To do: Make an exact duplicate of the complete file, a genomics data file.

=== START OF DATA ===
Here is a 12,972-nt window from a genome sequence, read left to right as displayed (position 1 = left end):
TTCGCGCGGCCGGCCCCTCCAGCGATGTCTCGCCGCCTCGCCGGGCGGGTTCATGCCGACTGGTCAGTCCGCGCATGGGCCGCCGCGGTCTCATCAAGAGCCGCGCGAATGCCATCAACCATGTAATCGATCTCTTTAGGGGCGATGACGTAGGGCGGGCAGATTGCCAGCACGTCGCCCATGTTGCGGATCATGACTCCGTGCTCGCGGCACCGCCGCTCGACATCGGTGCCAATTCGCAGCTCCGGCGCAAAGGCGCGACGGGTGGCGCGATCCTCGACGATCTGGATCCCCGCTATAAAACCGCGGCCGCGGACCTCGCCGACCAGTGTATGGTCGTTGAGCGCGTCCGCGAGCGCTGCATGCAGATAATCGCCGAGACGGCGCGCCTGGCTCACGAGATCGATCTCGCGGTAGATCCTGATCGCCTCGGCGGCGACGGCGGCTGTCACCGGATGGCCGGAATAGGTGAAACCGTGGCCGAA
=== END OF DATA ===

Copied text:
Here is a 12,972-nt window from a genome sequence, read left to right as displayed (position 1 = left end):
TTCGCGCGGCCGGCCCCTCCAGCGATGTCTCGCCGCCTCGCCGGGCGGGTTCATGCCGACTGGTCAGTCCGCGCATGGGCCGCCGCGGTCTCATCAAGAGCCGCGCGAATGCCATCAACCATGTAATCGATCTCTTTAGGGGCGATGACGTAGGGCGGGCAGATTGCCAGCACGTCGCCCATGTTGCGGATCATGACTCCGTGCTCGCGGCACCGCCGCTCGACATCGGTGCCAATTCGCAGCTCCGGCGCAAAGGCGCGACGGGTGGCGCGATCCTCGACGATCTGGATCCCCGCTATAAAACCGCGGCCGCGGACCTCGCCGACCAGTGTATGGTCGTTGAGCGCGTCCGCGAGCGCTGCATGCAGATAATCGCCGAGACGGCGCGCCTGGCTCACGAGATCGATCTCGCGGTAGATCCTGATCGCCTCGGCGGCGACGGCGGCTGTCACCGGATGGCCGGAATAGGTGAAACCGTGGCCGAA